U.S. worried by reports of electoral violations in Russia

The U.S. administration is worried about reports of electoral violations during the December 4 parliamentary elections in Russia, a White House spokesman said.

International observers from the Council of Europe and the Organization for Security and Co-operation in Europe reported “flagrant procedural violations,” including cases of ballot-stuffing.

“We have serious concerns about the conduct of those December 4th parliamentary elections,” Jay Carney said.

U.S. officials said they were concerned by estimates given by European monitors from ODIHR, PACE and OSCE. U.S. Secretary of State Hillary Clinton expressed her concern about the election process earlier in the day.

“These concerns are reflected in the preliminary report issued by the OSCE’s Election Observation Mission, including a lack of fairness in the process, attempts to stuff ballot boxes, and the manipulation of voter lists among other things,” the White House spokesman said.

Sunday’s elections were marred by widespread allegations of poll procedure in favor of United Russia, with dozens of clips appearing to show election fraud uploaded onto the Internet.

OSCE observers noted that the preparations for the elections were technically “well-administered across a vast territory,” but marked by “a convergence of the state and the governing party,” limited political competition and a lack of fairness.

The contest was slanted in favor of the ruling party: the election administration lacked independence, most media were partial and state authorities interfered unduly at different levels, OSCE said.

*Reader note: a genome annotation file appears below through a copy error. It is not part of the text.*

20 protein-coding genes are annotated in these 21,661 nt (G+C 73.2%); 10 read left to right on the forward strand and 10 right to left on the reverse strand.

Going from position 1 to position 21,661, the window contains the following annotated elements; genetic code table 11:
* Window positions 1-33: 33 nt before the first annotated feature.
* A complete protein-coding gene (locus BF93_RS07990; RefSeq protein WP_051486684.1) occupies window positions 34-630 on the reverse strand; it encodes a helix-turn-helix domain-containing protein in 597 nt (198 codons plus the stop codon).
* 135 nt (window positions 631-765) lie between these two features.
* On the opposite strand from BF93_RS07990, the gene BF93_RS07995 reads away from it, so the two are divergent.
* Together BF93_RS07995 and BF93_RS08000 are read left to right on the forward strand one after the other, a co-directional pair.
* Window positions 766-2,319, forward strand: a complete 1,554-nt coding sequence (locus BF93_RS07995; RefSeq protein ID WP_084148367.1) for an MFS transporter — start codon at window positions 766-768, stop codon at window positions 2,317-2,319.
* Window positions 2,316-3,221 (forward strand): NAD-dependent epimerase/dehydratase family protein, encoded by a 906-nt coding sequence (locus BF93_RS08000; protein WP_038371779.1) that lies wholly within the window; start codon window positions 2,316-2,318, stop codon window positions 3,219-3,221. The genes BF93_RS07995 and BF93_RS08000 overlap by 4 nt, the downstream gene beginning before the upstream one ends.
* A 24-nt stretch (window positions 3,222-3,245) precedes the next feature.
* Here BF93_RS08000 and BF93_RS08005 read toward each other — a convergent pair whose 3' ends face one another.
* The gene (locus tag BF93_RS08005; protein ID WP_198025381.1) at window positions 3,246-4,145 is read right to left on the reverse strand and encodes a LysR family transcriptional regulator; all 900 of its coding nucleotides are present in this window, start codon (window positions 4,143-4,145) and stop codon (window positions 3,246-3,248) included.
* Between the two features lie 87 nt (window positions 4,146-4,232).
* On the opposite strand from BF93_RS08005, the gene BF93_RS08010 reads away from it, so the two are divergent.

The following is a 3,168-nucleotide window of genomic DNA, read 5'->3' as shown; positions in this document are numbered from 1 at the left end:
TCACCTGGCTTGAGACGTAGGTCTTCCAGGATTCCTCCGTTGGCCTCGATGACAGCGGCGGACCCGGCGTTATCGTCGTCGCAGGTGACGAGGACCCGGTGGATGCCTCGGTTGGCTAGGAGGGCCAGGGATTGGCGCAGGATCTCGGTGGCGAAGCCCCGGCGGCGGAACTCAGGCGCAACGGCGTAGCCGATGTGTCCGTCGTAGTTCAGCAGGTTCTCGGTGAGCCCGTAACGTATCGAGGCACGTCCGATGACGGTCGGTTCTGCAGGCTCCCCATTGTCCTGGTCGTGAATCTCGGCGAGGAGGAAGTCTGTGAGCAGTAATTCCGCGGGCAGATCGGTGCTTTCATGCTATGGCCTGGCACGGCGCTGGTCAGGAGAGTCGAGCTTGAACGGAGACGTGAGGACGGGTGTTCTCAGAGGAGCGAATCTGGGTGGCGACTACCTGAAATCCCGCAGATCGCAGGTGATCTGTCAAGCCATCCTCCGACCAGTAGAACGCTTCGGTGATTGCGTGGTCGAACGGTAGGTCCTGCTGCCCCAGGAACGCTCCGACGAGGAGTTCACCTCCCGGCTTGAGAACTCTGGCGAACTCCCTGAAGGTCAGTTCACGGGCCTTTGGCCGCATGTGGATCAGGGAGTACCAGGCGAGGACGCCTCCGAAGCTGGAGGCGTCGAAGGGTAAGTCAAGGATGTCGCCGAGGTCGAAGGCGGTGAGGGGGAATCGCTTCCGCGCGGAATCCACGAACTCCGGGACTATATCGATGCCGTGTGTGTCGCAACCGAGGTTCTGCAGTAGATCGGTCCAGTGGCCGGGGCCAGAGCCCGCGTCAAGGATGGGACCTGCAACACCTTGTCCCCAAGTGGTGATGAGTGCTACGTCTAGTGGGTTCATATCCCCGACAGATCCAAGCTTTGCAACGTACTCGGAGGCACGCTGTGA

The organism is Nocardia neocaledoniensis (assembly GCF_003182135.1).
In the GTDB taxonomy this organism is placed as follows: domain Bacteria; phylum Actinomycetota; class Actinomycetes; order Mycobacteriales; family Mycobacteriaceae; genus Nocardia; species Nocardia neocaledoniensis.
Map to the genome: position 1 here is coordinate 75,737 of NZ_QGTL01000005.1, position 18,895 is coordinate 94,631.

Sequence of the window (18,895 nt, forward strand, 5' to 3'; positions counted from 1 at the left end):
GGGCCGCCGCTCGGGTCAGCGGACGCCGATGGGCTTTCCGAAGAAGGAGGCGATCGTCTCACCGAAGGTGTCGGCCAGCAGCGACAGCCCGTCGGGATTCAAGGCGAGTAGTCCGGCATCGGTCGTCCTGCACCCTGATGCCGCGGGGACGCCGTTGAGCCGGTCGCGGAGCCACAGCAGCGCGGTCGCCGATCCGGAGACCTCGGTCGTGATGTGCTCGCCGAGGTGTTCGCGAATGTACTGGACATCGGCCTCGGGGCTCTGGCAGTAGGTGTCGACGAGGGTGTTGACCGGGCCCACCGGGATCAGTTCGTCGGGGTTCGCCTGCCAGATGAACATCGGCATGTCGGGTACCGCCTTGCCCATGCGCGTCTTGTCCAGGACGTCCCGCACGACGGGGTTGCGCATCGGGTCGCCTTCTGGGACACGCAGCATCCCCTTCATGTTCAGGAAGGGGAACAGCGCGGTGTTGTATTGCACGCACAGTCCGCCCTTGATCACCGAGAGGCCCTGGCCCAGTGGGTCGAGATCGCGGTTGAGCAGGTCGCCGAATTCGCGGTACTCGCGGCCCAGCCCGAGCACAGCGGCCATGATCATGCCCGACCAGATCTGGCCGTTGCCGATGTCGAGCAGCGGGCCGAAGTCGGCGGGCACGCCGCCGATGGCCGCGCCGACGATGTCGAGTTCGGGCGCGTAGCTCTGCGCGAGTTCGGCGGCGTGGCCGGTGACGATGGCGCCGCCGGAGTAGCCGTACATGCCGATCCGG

“Equally concerning are reports that independent Russian election observation efforts, including the nationwide Golos network and independent media outlets encountered harassment of their personnel and cyberattacks on their websites,” Carney added.

U.S. Department of State Deputy Spokesperson Mark Toner said his country would provide greater support to non-governmental organizations in Russia for greater transparency of the March 4 presidential elections. Over $9 million were allocated from the Department of State budget for the purpose.

“We have, I know, spent more than $9 million to support free and transparent processes for Russia’s upcoming elections,” Toner said.

“Our interest is to support these NGOs that support the process, not necessarily to support… any given political party,” he went on. “And Golos, by the way, is just one of many nongovernmental organizations in Russia that receive this kind of assistance.”

The polls saw the ruling United Russia party suffer its worst ever nationwide result. While the party of Prime Minster Vladimir Putin and President Dmitry Medvedev managed to hold onto a simple parliamentary majority, its share of the vote slumped from 64% to just under 50%.

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